Disarm This: Donald Trump’s Twitter habit may be making America’s adversaries more unpredictable: “We’re just operating in this world where you cannot believe the things he says,” said Eliot Cohen, a former George W. Bush administration official. “It’s going to greatly magnify the danger of miscalculation by all kinds of people.”

    Respond to This: We want your feedback on the PDB — what do you think we’re doing right and what we should be doing differently. Send us an email at


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    Singer George Michael Dies at Age 53

    He was something special. The British singer/songwriter, who sold more than 115 million albums, died “peacefully” at his home in Oxfordshire on Christmas Day of what his longtime manager said was heart failure. Michael, a Londoner, found explosive fame in the early 1980s with Wham! — in 1985, they were the first Western act to perform in China — and later earned solo success with hits like “Faith” and “Father Figure.” Born Georgios Kyriacos Panayiotou, he’d been working on a new album and planned to release a documentary in 2017.

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    How Drought Could Doom Mexico’s Burgeoning Wine Industry

    It’s a cellars market. The number of wineries in Valle de Guadalupe’s tripled in just four years, and an industry of tours and hotels has sprung up around the area’s wine culture, which produces 1.5 million cases annually. But an ongoing drought’s put that in danger, and it’s getting worse as more wineries open and the valley’s water supply is spread thin. With the government doing nothing, winemakers have taken on the problem themselves, with drought-friendly farming techniques and water-treatment collectives designed to squeeze every last drop from available resources.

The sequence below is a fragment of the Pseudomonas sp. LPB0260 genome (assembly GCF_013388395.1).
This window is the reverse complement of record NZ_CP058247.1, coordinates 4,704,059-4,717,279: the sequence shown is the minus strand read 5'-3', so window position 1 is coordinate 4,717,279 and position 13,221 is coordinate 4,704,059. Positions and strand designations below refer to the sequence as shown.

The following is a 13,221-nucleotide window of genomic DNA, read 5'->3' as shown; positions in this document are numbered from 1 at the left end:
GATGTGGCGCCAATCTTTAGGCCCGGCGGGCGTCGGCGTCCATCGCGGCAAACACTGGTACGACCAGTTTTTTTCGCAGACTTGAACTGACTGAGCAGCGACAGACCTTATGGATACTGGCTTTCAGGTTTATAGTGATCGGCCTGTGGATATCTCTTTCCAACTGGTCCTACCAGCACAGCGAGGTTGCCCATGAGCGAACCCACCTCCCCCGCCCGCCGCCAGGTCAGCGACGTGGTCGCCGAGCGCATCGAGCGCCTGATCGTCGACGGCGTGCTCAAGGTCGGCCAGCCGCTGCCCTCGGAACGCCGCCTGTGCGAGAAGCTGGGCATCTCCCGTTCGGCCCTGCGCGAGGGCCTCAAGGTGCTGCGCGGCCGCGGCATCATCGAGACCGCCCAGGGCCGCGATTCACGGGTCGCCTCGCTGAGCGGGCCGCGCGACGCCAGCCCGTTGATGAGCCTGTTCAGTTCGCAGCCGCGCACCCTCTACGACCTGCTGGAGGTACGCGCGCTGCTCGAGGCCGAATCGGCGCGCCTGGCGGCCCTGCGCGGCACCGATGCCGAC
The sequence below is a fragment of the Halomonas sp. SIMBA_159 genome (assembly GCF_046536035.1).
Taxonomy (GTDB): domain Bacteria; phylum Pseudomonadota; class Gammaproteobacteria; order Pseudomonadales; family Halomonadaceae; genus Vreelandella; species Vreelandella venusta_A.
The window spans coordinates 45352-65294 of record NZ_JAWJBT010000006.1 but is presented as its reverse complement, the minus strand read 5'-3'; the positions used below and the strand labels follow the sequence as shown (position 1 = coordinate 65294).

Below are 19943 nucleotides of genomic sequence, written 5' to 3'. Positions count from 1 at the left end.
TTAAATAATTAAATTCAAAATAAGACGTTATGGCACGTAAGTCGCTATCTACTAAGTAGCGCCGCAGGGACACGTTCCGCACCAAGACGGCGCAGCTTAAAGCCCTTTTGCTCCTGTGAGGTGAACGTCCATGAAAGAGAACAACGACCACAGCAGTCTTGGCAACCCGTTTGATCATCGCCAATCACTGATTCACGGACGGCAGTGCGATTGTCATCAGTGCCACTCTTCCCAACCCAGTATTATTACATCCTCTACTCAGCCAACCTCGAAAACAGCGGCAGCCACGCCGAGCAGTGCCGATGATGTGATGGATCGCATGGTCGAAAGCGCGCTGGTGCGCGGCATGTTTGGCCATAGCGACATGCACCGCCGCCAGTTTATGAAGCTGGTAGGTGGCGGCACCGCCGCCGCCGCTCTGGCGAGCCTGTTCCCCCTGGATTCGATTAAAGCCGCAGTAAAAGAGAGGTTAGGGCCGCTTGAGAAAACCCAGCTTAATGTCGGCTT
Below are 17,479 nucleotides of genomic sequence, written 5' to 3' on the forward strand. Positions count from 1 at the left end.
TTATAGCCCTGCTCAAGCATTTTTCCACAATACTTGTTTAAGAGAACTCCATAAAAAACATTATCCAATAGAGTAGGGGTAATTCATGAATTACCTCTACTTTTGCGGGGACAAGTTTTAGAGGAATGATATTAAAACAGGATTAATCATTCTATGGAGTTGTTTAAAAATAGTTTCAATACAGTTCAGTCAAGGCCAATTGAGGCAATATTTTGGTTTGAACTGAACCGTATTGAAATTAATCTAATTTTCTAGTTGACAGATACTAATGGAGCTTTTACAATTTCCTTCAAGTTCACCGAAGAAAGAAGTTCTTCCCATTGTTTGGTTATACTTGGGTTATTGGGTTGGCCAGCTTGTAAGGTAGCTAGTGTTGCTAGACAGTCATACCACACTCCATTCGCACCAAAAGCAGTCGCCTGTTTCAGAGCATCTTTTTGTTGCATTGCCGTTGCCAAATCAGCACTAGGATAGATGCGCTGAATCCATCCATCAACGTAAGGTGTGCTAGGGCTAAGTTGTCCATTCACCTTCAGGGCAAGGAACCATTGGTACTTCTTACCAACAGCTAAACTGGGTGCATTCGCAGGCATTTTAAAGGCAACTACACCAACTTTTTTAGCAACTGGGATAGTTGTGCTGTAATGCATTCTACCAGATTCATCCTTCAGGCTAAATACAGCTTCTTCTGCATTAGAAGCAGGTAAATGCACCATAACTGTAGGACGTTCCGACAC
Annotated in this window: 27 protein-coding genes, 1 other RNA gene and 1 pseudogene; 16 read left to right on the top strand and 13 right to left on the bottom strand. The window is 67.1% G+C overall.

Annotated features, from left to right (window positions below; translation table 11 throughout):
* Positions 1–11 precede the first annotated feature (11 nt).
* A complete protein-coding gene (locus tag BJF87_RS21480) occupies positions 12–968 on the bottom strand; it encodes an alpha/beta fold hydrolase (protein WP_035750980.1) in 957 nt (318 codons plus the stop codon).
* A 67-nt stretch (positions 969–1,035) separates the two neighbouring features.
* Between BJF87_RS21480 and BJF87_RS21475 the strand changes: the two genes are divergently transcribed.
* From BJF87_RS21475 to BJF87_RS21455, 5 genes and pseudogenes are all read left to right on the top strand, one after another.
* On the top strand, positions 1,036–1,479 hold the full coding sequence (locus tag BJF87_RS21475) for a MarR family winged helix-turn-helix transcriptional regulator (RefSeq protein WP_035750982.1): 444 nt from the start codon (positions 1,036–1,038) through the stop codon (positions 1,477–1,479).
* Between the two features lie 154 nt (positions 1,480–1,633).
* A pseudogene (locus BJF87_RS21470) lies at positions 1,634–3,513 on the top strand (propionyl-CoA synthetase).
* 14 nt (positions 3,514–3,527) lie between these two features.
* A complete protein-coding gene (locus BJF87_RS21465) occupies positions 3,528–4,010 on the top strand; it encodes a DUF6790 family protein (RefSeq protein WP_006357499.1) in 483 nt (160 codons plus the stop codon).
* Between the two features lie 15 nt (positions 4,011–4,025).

3. Lithium

    Lithium Mines Are Leaving Locals in the Dust

    There’s a reason it’s called “white gold.” The silvery-white metal is vital for lithium-ion batteries in the tech world’s latest smartphones, electric cars and laptops. But it’s heavily mined from salt flats on the Argentina-Chile border, the ancestral home of the Atacamas people. Legal loopholes between governments and indigenous communities mean residents see little of the mines’ billions of dollars in profits. With lithium use expected to triple by 2025, the Atacamas are questioning agreements they’ve made — and the effects on their environment and way of life.

  4. Humanitarian help

    Neighbors, Not Government, Help Most in a Crisis

    In times of trouble, will you have enough social capital? Recent natural disasters have shown that people get vital help quickest not from government agencies, but from people who live nearby, suggesting that we may need to rethink emergency response policies. In the devastating 2011 Japan tsunami, areas with strong neighbor-oriented initiatives saw almost no loss of life, and now grassroots organizations like 100 Resilient Cities are bolstering community connections, raising living standards and training ordinary people to be heroes — before the levee breaks.

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    Syrian Exile Radio Broadcasts Hope and Forgiveness

    Good morning, Syria. From Istanbul, low-budget Radio Alwan takes calls from inside the shattered land and relies on imperiled journalists on the ground in Aleppo and elsewhere to deliver the news. Racked with guilt about escaping, the Turkey-based staff has tried to deliver hope and diversion, and the station is branching out into comedy, dramas and magazine programs. But writers for a soap opera featuring a man brainwashed by ISIS struggle with the choice between a realistic denouement or one in which the Syrian protagonists live happily ever after.

  6. Fifa

    Has FIFA Changed the Sport of Soccer for Good?

    It’s the digital experience that eclipsed reality. FIFA is every soccer fan’s favorite video game — but it’s also changed the face of the professional sport. Designed back in 1993, the game’s exploded into a brand that even non-gamers recognize. It’s influenced politics, business and how soccer is played. FIFA condenses 90-minute soccer matches into 10 action-packed minutes, featuring real players with unique skills. It’s also attracting new fans, with 50 percent of American players saying the video game got them hooked on the real thing.